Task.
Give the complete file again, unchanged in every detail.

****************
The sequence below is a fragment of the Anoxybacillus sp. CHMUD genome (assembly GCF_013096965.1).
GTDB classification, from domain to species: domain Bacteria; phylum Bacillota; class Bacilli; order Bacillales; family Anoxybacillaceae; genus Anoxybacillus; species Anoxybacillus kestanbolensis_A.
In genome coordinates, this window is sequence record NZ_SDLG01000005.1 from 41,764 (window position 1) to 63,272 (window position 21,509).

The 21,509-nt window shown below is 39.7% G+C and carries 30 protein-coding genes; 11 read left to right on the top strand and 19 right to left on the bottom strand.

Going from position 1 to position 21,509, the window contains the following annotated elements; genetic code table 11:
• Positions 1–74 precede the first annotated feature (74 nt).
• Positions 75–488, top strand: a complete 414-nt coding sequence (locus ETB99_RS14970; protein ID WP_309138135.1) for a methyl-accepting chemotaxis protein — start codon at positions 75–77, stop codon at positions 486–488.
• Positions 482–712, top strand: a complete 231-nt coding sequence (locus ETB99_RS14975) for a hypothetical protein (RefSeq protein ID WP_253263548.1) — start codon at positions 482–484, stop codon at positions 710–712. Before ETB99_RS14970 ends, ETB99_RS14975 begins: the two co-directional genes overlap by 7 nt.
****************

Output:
The sequence below is a fragment of the Anoxybacillus sp. CHMUD genome (assembly GCF_013096965.1).
GTDB classification, from domain to species: domain Bacteria; phylum Bacillota; class Bacilli; order Bacillales; family Anoxybacillaceae; genus Anoxybacillus; species Anoxybacillus kestanbolensis_A.
In genome coordinates, this window is sequence record NZ_SDLG01000005.1 from 41,764 (window position 1) to 63,272 (window position 21,509).

The 21,509-nt window shown below is 39.7% G+C and carries 30 protein-coding genes; 11 read left to right on the top strand and 19 right to left on the bottom strand.

Going from position 1 to position 21,509, the window contains the following annotated elements; genetic code table 11:
• Positions 1–74 precede the first annotated feature (74 nt).
• Positions 75–488, top strand: a complete 414-nt coding sequence (locus ETB99_RS14970; protein ID WP_309138135.1) for a methyl-accepting chemotaxis protein — start codon at positions 75–77, stop codon at positions 486–488.
• Positions 482–712, top strand: a complete 231-nt coding sequence (locus ETB99_RS14975) for a hypothetical protein (RefSeq protein ID WP_253263548.1) — start codon at positions 482–484, stop codon at positions 710–712. Before ETB99_RS14970 ends, ETB99_RS14975 begins: the two co-directional genes overlap by 7 nt.